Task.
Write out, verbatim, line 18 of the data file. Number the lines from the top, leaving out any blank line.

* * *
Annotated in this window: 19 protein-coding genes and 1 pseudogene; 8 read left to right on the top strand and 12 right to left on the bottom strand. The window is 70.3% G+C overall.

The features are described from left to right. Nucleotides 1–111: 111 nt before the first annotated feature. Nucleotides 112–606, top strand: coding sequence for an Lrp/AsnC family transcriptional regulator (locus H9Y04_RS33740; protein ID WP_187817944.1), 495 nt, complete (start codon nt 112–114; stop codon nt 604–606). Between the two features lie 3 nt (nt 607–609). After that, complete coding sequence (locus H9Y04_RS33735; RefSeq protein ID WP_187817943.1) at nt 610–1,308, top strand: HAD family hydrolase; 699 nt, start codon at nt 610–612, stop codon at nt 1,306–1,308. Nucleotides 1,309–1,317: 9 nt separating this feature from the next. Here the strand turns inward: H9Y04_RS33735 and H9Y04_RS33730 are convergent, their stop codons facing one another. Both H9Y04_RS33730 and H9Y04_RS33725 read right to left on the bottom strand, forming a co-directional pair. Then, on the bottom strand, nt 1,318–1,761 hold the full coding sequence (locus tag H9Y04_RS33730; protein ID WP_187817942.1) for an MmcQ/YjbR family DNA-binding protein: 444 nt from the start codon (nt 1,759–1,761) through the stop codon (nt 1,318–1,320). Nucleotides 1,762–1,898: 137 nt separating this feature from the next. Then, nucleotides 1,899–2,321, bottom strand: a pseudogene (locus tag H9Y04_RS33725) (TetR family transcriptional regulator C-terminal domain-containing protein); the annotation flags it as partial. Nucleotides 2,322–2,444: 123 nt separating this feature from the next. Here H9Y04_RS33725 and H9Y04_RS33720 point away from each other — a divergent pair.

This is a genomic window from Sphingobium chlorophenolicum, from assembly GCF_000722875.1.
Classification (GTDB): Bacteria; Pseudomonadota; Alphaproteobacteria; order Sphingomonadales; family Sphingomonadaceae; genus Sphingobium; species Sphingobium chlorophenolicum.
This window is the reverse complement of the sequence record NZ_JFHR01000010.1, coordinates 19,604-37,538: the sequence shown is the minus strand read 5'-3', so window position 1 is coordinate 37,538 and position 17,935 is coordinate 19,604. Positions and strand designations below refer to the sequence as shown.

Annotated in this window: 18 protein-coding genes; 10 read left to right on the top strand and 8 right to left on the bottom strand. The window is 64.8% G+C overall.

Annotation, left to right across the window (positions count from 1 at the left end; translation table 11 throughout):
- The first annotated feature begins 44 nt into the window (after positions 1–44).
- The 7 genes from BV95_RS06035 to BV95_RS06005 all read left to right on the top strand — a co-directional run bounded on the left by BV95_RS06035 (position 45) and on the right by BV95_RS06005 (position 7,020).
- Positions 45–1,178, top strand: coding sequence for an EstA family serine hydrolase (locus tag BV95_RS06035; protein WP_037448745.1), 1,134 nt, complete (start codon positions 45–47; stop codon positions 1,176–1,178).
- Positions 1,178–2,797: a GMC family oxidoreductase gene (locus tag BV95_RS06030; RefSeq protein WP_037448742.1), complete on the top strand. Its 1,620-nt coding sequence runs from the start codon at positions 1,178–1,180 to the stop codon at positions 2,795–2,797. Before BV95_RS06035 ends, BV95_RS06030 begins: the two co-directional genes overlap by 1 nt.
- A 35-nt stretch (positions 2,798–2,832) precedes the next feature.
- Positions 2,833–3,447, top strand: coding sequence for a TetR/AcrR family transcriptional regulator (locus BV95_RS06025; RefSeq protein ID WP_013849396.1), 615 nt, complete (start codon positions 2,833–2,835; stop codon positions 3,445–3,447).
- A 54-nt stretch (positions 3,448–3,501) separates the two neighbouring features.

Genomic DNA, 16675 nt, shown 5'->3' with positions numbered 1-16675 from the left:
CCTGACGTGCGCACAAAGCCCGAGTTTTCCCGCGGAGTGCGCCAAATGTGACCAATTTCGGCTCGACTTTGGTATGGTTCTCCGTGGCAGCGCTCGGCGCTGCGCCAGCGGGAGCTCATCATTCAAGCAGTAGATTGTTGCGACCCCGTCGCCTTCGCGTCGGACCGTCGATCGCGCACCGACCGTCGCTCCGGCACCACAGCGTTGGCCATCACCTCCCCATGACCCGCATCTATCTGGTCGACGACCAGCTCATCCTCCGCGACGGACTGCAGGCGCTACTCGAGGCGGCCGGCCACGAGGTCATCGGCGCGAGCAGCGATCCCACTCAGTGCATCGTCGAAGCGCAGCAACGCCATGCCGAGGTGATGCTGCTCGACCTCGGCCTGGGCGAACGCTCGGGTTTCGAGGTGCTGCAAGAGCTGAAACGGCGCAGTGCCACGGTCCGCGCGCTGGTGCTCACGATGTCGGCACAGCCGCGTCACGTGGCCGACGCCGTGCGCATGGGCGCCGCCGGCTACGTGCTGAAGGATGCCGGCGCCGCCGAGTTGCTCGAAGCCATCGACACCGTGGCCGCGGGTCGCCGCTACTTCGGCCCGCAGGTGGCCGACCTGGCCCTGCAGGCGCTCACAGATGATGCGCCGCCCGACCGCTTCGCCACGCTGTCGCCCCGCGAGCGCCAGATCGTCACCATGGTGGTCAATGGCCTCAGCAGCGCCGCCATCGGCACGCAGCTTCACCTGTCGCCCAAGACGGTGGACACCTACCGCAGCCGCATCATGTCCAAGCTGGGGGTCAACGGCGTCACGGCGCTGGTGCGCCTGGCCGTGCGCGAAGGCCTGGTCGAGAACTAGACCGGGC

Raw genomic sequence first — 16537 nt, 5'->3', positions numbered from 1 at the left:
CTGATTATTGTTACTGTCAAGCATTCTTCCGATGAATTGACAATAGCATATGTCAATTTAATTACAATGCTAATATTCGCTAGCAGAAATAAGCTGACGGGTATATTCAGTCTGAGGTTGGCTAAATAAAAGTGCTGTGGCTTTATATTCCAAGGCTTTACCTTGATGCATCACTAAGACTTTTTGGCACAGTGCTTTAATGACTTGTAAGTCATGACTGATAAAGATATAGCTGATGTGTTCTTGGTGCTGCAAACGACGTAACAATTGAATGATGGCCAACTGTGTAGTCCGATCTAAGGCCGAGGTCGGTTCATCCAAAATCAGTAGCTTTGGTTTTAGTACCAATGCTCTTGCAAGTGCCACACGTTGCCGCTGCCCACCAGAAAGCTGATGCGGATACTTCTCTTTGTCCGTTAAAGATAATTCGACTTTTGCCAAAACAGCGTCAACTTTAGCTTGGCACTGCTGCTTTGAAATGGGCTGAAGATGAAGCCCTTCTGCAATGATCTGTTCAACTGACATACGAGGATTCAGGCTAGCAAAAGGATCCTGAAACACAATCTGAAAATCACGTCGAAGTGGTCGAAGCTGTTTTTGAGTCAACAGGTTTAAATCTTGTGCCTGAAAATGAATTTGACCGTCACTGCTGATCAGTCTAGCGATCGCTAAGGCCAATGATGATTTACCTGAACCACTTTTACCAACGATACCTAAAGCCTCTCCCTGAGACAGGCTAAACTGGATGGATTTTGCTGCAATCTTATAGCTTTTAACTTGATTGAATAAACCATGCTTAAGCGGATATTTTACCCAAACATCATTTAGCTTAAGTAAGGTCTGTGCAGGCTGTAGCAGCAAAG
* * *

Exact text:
CTGATTATTGTTACTGTCAAGCATTCTTCCGATGAATTGACAATAGCATATGTCAATTTAATTACAATGCTAATATTCGCTAGCAGAAATAAGCTGACGGGTATATTCAGTCTGAGGTTGGCTAAATAAAAGTGCTGTGGCTTTATATTCCAAGGCTTTACCTTGATGCATCACTAAGACTTTTTGGCACAGTGCTTTAATGACTTGTAAGTCATGACTGATAAAGATATAGCTGATGTGTTCTTGGTGCTGCAAACGACGTAACAATTGAATGATGGCCAACTGTGTAGTCCGATCTAAGGCCGAGGTCGGTTCATCCAAAATCAGTAGCTTTGGTTTTAGTACCAATGCTCTTGCAAGTGCCACACGTTGCCGCTGCCCACCAGAAAGCTGATGCGGATACTTCTCTTTGTCCGTTAAAGATAATTCGACTTTTGCCAAAACAGCGTCAACTTTAGCTTGGCACTGCTGCTTTGAAATGGGCTGAAGATGAAGCCCTTCTGCAATGATCTGTTCAACTGACATACGAGGATTCAGGCTAGCAAAAGGATCCTGAAACACAATCTGAAAATCACGTCGAAGTGGTCGAAGCTGTTTTTGAGTCAACAGGTTTAAATCTTGTGCCTGAAAATGAATTTGACCGTCACTGCTGATCAGTCTAGCGATCGCTAAGGCCAATGATGATTTACCTGAACCACTTTTACCAACGATACCTAAAGCCTCTCCCTGAGACAGGCTAAACTGGATGGATTTTGCTGCAATCTTATAGCTTTTAACTTGATTGAATAAACCATGCTTAAGCGGATATTTTACCCAAACATCATTTAGCTTAAGTAAGGTCTGTGCAGGCTGTAGCAGCAAAG